This, from its description, gets to where it becomes much more interesting to use LLM and GPT tools. A localised (not local though, it lives in your Google footprint) tool, where the user defines the corpus of sources used, and traceable results. As the quote below suggests a personal research assistant. Not just for my entire corpus of notes as I describe in that linked blogpost, but also on a subset of notes for a single topic or project. I think there will be more tools like these coming in the next months, some of which likely will be truly local and personal.

On the Tailwind team we’ve been referring to our general approach as source-grounded AI. Tailwind allows you to define a set of documents as trusted sources …, shaping all of the model’s interactions with you. … other types of sources as well, such as your research materials for a book or blog post. The idea here is to craft a role for the LLM that is … something closer to an efficient research assistant, helping you explore the information that matters most to you.

Steven Johnson

Bookmarked Will A.I. Become the New McKinsey? by Ted Chiang in the New Yorker

Ted Chiang realises that corporates are best positioned to leverage the affordances of algorithmic applications, and that that is where the risk of the ‘runaway AIs’ resides. I agree that they are best positioned, because corporations are AI’s non-digital twin, and have been recognised as such for a decade.

Brewster Kahle said (in 2014) that corporations should be seen as the 1st generation AIs, and Charlie Stross reinforced it (in 2017) by dubbing corporations ‘Slow AI’ as corporations are context blind, single purpose algorithms. That single purpose being shareholder value. Jeremy Lent (in 2017) made the same point when he dubbed corporations ‘socio-paths with global reach’ and said that the fear of runaway AI was focusing on the wrong thing because “humans have already created a force that is well on its way to devouring both humanity and the earth in just the way they fear. It’s called the Corporation“. Basically our AI overlords are already here: they likely employ you. Of course existing Slow AI is best positioned to adopt its faster young, digital algorithms. It as such can be seen as the first step of the feared iterative path of run-away AI.

The doomsday scenario is … A.I.-supercharged corporations destroying the environment and the working class in their pursuit of shareholder value.

Ted Chiang

I’ll repeat the image I used in my 2019 blogpost linked above:

Your Slow AI overlords looking down on you, photo Simone Brunozzi, CC-BY-SA

I can now share an article directly from my feed reader to my Hypothes.is account, annotated with a few remarks.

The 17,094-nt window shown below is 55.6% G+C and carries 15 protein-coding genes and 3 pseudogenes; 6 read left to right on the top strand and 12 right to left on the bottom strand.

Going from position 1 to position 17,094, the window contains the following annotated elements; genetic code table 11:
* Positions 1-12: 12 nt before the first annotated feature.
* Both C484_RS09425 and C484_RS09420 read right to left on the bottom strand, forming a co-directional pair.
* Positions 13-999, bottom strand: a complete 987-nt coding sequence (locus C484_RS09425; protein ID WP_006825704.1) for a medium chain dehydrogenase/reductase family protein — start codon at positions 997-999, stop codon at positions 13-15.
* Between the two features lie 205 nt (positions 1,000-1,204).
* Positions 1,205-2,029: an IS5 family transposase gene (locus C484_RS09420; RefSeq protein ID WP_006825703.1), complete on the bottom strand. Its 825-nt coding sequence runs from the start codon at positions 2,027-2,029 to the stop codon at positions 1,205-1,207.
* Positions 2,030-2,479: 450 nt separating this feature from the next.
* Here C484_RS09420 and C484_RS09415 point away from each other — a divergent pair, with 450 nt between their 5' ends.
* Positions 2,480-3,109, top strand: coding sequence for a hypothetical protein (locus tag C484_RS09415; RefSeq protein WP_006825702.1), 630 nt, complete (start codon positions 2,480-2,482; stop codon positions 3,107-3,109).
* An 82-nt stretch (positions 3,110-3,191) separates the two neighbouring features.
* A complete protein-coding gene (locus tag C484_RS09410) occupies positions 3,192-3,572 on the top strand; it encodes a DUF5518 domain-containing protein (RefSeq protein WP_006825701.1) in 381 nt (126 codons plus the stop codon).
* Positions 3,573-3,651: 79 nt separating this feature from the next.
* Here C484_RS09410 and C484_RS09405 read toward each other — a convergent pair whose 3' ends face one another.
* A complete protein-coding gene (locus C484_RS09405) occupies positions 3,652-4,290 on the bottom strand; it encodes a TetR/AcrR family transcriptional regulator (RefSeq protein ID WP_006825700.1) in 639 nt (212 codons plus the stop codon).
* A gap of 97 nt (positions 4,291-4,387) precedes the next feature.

One of the things I often do when feed reading is opening some articles up in the browser with the purpose of possibly saving them to Hypothes.is for (later) annotation. You know how it goes with open tabs in browsers, hundreds will be opened up and then neglected, until you give up and quite the entire session.

My annotation of things I read starts with saving the article to Hypothes.is, and provide a single annotation for the entire page that includes a web archive link to the article and a brief motivation or some first thoughts about why I think it is of interest to me. Later I may go through the article in more detail and add more annotations, which end up in my notes. (I also do this outside of Hypothes.is, saving an entire article directly to my notes in markdown, when I don’t want to read the article in browser.)

Until now this forces me to leave my feed reader to store an article in Hypothes.is. However, in my personal feed reader I have already the opportunity to post directly from there to my websites or to my personal notes collection in Obsidian.
Hypothes.is has an API, which much like how I post to my sites from my feed reader can make it possible to directly share to Hypothes.is from inside my feed reader. This way I can continue to read, while leaving breadcrumbs in Hypothes.is (which always also end up in the inbox of my notes).

The Hypothes.is API is documented and expects JSON payloads. To read public material through the API is possible for anyone, to post you need an API key that is connected to your account (find it when logged in).

I use JSON payloads to post from my feedreader (and from inside my notes) to this site, so I copied and adapted the script to talk to the Hypotes.is API.
The result is an extremely basic and barebones script that can do only a single thing: post a page wide annotation (so no highlights, no updates etc). For now this is enough as it is precisely my usual starting point for annotation.